FBI issues warning on car hacking
Connected cars increasingly vulnerable to being hackedGetty Images

The FBI and the US National Highway Traffic and Safety Administration (NHTSA) have issued warnings to US consumers about the risk of their internet-connected cars being hacked. The law enforcement agency says that connected cars are highly vulnerable to cyberattacks.

The NHTSA and the FBI have jointly issued a public service announcement meant to spread awareness among the general public about the "potential cybersecurity threats" involved in relation to connected cars.

The announcement stated: "While the identified vulnerabilities have been addressed, it is important that consumers and manufacturers are aware of the possible threats and how an attacker may seek to remotely exploit vulnerabilities in the future. Third party aftermarket devices with internet or cellular access plugged into diagnostics ports could also introduce wireless vulnerabilities."

In 2015, Fiat Chrysler recalled 1.4m cars in the US after security researchers uncovered that the cars' controls could be remotely accessed and controlled. BMW's ConnectedDrive feature also had a security vulnerability which was uncovered in February 2015, which could have left over two million consumers' cars vulnerable to being hacked.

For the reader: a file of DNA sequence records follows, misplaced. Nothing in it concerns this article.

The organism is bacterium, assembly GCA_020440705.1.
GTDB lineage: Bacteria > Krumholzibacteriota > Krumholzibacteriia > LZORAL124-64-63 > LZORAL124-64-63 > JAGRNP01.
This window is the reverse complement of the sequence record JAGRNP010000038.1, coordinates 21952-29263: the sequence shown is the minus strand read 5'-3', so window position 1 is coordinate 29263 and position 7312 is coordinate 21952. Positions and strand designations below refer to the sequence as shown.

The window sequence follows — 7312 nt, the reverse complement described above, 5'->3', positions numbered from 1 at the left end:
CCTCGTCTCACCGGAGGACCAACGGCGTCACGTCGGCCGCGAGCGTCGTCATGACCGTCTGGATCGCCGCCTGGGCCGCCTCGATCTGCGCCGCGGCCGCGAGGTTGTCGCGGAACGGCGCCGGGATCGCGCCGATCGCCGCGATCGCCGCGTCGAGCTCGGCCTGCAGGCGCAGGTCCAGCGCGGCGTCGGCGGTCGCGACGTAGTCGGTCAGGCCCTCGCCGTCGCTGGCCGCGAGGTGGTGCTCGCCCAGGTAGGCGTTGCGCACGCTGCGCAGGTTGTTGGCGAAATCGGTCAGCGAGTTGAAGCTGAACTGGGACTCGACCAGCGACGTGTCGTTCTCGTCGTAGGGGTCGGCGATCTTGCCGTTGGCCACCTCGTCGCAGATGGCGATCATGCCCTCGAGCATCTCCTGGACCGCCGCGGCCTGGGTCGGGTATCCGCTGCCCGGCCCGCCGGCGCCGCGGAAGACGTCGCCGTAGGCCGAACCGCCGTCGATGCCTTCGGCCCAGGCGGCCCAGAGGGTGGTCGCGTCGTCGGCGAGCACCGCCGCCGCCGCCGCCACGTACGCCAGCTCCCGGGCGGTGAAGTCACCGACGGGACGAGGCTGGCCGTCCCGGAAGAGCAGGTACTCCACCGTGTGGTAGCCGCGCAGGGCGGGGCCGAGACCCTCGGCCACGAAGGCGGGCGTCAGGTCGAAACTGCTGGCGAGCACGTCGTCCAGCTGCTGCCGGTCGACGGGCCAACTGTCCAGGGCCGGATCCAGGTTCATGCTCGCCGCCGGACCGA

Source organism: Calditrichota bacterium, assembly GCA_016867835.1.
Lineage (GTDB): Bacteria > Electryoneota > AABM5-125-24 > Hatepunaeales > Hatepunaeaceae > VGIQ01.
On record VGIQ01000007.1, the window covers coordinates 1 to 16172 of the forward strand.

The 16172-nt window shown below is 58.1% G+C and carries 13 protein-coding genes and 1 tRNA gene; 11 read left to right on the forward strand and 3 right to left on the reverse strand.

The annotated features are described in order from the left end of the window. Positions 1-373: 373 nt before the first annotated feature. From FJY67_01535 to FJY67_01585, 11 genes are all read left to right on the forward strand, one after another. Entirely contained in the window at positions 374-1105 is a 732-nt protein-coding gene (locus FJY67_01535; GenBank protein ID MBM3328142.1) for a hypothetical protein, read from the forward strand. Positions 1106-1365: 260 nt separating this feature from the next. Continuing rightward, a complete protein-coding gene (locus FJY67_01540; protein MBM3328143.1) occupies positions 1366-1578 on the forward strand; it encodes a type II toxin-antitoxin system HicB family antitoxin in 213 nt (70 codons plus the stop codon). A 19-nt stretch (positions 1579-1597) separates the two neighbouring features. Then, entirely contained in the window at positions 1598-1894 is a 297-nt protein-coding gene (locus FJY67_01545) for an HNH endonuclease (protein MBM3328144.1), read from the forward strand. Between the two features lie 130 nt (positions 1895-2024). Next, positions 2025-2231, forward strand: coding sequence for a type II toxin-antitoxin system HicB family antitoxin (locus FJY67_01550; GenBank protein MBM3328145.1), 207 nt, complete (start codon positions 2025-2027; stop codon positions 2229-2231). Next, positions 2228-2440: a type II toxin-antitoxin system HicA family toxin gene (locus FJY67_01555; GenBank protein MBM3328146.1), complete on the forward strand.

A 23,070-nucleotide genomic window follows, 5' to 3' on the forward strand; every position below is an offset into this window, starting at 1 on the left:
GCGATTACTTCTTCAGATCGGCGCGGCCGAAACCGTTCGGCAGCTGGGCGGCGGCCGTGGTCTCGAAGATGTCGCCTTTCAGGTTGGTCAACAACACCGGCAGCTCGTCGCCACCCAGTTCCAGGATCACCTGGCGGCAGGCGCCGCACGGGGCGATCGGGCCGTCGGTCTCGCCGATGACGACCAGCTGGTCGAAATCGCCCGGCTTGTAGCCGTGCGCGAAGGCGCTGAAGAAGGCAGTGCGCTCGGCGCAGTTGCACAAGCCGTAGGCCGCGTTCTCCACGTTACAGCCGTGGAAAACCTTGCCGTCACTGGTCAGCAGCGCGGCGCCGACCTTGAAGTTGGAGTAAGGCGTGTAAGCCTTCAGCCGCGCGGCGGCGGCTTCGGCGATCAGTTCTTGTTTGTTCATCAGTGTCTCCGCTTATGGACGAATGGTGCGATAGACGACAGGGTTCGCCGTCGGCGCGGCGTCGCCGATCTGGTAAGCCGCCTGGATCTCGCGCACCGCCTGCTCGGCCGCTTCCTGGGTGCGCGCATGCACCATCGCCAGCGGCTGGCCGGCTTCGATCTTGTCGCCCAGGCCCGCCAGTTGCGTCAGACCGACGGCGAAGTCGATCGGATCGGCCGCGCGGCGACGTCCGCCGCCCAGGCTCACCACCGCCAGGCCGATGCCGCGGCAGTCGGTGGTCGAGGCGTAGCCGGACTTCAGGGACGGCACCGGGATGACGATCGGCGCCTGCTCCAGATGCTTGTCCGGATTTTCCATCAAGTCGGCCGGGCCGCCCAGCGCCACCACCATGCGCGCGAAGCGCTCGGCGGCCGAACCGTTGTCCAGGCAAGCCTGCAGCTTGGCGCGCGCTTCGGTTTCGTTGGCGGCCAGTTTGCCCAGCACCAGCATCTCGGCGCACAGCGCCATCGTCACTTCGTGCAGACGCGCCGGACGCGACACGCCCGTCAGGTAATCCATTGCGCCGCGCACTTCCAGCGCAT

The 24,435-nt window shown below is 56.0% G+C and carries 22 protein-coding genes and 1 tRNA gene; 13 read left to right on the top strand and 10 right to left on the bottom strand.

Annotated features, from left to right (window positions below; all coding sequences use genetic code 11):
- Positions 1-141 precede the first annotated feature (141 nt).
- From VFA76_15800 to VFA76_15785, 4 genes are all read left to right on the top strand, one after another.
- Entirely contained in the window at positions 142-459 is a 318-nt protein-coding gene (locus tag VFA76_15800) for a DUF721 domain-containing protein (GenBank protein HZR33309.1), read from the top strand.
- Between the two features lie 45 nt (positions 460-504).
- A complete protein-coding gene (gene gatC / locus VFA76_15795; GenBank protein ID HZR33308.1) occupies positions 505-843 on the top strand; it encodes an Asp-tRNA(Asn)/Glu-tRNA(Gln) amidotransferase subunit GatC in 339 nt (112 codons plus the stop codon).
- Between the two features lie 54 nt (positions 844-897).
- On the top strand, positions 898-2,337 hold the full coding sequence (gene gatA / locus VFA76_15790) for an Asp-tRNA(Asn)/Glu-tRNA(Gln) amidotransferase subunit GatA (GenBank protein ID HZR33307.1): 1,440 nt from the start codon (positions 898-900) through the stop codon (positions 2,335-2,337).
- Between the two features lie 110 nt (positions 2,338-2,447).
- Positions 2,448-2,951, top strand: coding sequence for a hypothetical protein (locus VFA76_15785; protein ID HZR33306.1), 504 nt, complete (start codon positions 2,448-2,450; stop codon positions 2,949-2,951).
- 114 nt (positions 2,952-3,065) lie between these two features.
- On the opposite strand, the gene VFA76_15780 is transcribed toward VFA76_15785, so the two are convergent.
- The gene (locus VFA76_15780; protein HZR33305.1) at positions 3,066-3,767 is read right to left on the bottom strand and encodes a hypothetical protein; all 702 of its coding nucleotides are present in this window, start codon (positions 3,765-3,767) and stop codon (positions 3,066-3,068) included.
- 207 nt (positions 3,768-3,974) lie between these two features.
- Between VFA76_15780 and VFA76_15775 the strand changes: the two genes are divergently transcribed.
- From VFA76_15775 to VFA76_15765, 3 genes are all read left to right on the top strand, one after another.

The FBI, in its public service announcement has outlined the different kinds of remote access hacks that security researchers have tested and successfully implemented on connected cars so far. Security researchers were able to successfully shut down an engine, disable breaks and steering of a car running at speeds as low as 5-10 mph. In another case, security researchers were able to remotely control a car's door locks, turn signals, GPS and radio.

The public notice goes on to provide some helpful suggestions to consumers, to ensure that they remain aware and on alert for potential threats. The FBI has provided am alert number for the public to use to report cases of vehicle hacking. In addition, the American auto industry has set up an Information Sharing and Analysis Centre (ISAC) to provide law enforcement with relevant cybersecurity information in case of a threat.